Right now Lance Armstrong is riding in the Tour de France after a three year retirement. Can he win an unprecedented eight Tour de France? We'll know this time next week. What we do know today is that Lance Armstrong has overcome every obstacle, including cancer, to become a symbol of hope and inspiration for millions of people all over the world.
He continues to be a leader and activist on behalf of cancer survivors around the world. The Lance Armstrong Foundation has become among the most influential organizations of its kind and today provides practical information and tools people need to battle cancer and live strong through education, advocacy, public health programs, and research grants.
But none of this would have happened if Lance hadn't made the decision not to quit after he finished dead last in his first professional race in Europe.
Here's the story about how he almost used a plane ticket from Madrid back to the United States. It illustrates in a big way how we should never quit on a dream.
Over time, Armstrong began to focus entirely on cycling. He experienced success in the United States, but he wanted to ride in Europe, where the best athletes competed. HIs first professional race, the Clasica San Sebastian, was memorable. It was a bitterly cold day with pouring rain. He finished dead last, a full twenty-seven minutes behind the winner--a terrible finish. The Spanish crowd lining the course jeered him. He recalled his humiliation:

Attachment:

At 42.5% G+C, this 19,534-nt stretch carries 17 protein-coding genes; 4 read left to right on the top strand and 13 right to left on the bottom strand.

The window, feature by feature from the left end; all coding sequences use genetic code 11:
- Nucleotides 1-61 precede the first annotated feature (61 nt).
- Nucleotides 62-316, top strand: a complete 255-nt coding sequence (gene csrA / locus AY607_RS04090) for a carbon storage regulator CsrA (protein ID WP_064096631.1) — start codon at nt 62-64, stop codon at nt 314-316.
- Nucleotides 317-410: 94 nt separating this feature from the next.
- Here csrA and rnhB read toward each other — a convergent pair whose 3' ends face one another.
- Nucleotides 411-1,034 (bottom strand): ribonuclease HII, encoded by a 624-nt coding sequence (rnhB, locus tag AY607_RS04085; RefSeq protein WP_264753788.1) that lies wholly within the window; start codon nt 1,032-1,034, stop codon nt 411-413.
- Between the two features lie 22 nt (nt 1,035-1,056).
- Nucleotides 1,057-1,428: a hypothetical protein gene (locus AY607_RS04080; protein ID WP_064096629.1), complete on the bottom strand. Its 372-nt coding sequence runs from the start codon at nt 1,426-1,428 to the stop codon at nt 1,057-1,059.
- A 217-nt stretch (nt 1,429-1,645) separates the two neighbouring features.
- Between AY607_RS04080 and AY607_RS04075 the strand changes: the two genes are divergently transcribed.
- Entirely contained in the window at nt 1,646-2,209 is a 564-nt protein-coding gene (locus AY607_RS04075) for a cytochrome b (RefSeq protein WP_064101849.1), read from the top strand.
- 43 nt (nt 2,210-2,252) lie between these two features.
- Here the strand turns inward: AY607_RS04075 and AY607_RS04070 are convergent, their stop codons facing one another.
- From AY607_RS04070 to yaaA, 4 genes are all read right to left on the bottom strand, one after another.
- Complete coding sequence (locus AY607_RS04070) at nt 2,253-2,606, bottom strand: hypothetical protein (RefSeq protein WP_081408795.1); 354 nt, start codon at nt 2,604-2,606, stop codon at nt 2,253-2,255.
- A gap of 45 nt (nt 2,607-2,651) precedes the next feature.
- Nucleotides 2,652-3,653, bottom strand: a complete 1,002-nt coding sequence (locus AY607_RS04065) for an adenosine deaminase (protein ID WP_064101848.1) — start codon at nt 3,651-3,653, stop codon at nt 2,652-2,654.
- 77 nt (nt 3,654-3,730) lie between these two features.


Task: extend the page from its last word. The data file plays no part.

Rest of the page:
"A few hours later, I sat in the Madrid airport, slumped in a chair. I wanted to quit the entire sport. It was the most sobering race of my life; on my way to San Sebastian, I had actually thought I had a chance of winning, and now I wondered if I could compete at all. They had laughed at me . . . I pulled a sheaf of unused plane tickets out of my pocket. Among them, I had a return portion to the States. I considered using it. Maybe I should just go home, I thought, and find something else to do, something I was good at."
What carried him through was natural ability, a fiery competitive nature, and an incredibly positive attitude. The words of his mother were constantly in the back of his mind: "Make an obstacle an opportunity. Make a negative a positive. If you can't give 100 percent, you won't make it. Never quit!"
Bill Witcher is co-founder of Computer School for Seniors (http://www.cs4seniors.com/)